Fish are more than dinner, they are a way of life.
That was the message at Tuesday’s 75th anniversary celebration for the Vancouver Trout Hatchery, part of the 100-acre Columbia Springs natural area, 12208 S.E. Evergreen Highway.
“People really love fish, they connect to fish. It’s meaningful to their lives,” said Gala Miller, Columbia Springs executive director. “Fish help connect us to the natural world.”
Built in 1938 — part of the “New Deal” economic revitalization in the Great Depression– the hatchery raises nearly 90,000 trout a year to stock local lakes. It also hatches about 275,000 steelhead for release into rivers.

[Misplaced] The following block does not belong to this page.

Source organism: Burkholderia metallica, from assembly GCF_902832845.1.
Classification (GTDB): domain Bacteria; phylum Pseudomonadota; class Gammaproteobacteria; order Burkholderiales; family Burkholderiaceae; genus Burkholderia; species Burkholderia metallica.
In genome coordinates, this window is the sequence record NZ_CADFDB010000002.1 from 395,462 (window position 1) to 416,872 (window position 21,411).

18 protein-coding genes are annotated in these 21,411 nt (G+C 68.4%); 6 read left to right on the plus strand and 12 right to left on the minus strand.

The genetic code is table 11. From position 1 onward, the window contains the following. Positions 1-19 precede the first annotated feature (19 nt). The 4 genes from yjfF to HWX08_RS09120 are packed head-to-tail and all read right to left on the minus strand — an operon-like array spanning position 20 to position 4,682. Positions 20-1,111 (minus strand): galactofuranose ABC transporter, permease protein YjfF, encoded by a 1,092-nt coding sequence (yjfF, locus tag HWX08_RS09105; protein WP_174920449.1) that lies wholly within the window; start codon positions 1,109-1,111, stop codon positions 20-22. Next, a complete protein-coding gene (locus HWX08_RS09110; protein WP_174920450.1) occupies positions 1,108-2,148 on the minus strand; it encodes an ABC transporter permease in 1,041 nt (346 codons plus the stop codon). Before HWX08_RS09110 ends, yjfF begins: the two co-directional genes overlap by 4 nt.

The area has changed drastically since the hatchery opened, but the importance of fish to the region has remained a constant.
Region’s heritage and economy
The aquatic critters — and the economic and recreational activities that involve them — are a significant part of our Pacific Northwest heritage, said Guy Norman, regional director for the Washington Department of Fish and Wildlife, which operates the hatchery with about $285,000 in annual funding from Clark Public Utilities. Tens of thousands of anglers visit the county yearly to take advantage of the abundant supply of hatchery fish, he said, bringing an estimated $3 million to the local economy.